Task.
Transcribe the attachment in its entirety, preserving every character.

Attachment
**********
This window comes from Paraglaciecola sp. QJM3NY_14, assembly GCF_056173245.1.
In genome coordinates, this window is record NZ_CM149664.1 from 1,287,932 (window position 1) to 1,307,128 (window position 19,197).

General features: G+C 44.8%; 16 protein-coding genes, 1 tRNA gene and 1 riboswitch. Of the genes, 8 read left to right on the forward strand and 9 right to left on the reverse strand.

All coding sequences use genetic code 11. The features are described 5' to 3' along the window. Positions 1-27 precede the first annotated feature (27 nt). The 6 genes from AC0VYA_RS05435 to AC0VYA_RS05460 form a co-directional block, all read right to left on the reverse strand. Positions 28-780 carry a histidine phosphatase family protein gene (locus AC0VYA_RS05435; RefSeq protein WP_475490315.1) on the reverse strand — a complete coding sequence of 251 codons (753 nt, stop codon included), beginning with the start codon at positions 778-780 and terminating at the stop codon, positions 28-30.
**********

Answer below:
This window comes from Paraglaciecola sp. QJM3NY_14, assembly GCF_056173245.1.
In genome coordinates, this window is record NZ_CM149664.1 from 1,287,932 (window position 1) to 1,307,128 (window position 19,197).

General features: G+C 44.8%; 16 protein-coding genes, 1 tRNA gene and 1 riboswitch. Of the genes, 8 read left to right on the forward strand and 9 right to left on the reverse strand.

All coding sequences use genetic code 11. The features are described 5' to 3' along the window. Positions 1-27 precede the first annotated feature (27 nt). The 6 genes from AC0VYA_RS05435 to AC0VYA_RS05460 form a co-directional block, all read right to left on the reverse strand. Positions 28-780 carry a histidine phosphatase family protein gene (locus AC0VYA_RS05435; RefSeq protein WP_475490315.1) on the reverse strand — a complete coding sequence of 251 codons (753 nt, stop codon included), beginning with the start codon at positions 778-780 and terminating at the stop codon, positions 28-30.